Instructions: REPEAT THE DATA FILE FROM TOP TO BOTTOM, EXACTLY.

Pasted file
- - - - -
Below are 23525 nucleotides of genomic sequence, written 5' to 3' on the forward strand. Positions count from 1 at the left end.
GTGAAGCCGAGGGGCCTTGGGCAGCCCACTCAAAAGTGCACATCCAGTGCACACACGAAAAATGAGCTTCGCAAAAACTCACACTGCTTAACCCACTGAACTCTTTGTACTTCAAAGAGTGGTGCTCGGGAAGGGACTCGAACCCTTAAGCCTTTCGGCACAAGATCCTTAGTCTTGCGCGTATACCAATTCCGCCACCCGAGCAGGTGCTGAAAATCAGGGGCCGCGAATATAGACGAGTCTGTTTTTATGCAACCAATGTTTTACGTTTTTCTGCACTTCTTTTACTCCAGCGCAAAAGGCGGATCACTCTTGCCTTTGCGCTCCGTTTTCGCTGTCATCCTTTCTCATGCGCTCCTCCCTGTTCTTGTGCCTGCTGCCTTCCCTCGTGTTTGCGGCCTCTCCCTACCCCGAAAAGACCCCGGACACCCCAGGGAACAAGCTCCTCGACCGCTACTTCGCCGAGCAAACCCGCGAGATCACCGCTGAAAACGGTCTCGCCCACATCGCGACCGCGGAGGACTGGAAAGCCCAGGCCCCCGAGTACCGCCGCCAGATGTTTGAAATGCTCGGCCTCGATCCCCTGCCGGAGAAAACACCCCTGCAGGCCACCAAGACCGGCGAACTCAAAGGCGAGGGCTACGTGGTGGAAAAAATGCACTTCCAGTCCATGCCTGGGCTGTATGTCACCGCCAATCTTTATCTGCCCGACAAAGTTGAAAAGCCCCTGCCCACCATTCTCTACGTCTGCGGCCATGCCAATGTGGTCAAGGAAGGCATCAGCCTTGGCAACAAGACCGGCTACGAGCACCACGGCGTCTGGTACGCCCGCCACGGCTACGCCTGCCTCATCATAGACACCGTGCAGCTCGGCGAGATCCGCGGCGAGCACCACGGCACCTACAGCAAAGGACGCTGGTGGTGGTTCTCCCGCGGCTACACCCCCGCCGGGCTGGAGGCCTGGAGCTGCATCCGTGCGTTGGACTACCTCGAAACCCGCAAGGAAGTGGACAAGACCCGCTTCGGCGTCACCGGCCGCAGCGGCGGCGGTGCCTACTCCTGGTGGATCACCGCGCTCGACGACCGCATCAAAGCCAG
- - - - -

Below are 23525 nucleotides of genomic sequence, written 5' to 3' on the forward strand. Positions count from 1 at the left end.
GTGAAGCCGAGGGGCCTTGGGCAGCCCACTCAAAAGTGCACATCCAGTGCACACACGAAAAATGAGCTTCGCAAAAACTCACACTGCTTAACCCACTGAACTCTTTGTACTTCAAAGAGTGGTGCTCGGGAAGGGACTCGAACCCTTAAGCCTTTCGGCACAAGATCCTTAGTCTTGCGCGTATACCAATTCCGCCACCCGAGCAGGTGCTGAAAATCAGGGGCCGCGAATATAGACGAGTCTGTTTTTATGCAACCAATGTTTTACGTTTTTCTGCACTTCTTTTACTCCAGCGCAAAAGGCGGATCACTCTTGCCTTTGCGCTCCGTTTTCGCTGTCATCCTTTCTCATGCGCTCCTCCCTGTTCTTGTGCCTGCTGCCTTCCCTCGTGTTTGCGGCCTCTCCCTACCCCGAAAAGACCCCGGACACCCCAGGGAACAAGCTCCTCGACCGCTACTTCGCCGAGCAAACCCGCGAGATCACCGCTGAAAACGGTCTCGCCCACATCGCGACCGCGGAGGACTGGAAAGCCCAGGCCCCCGAGTACCGCCGCCAGATGTTTGAAATGCTCGGCCTCGATCCCCTGCCGGAGAAAACACCCCTGCAGGCCACCAAGACCGGCGAACTCAAAGGCGAGGGCTACGTGGTGGAAAAAATGCACTTCCAGTCCATGCCTGGGCTGTATGTCACCGCCAATCTTTATCTGCCCGACAAAGTTGAAAAGCCCCTGCCCACCATTCTCTACGTCTGCGGCCATGCCAATGTGGTCAAGGAAGGCATCAGCCTTGGCAACAAGACCGGCTACGAGCACCACGGCGTCTGGTACGCCCGCCACGGCTACGCCTGCCTCATCATAGACACCGTGCAGCTCGGCGAGATCCGCGGCGAGCACCACGGCACCTACAGCAAAGGACGCTGGTGGTGGTTCTCCCGCGGCTACACCCCCGCCGGGCTGGAGGCCTGGAGCTGCATCCGTGCGTTGGACTACCTCGAAACCCGCAAGGAAGTGGACAAGACCCGCTTCGGCGTCACCGGCCGCAGCGGCGGCGGTGCCTACTCCTGGTGGATCACCGCGCTCGACGACCGCATCAAAGCCAG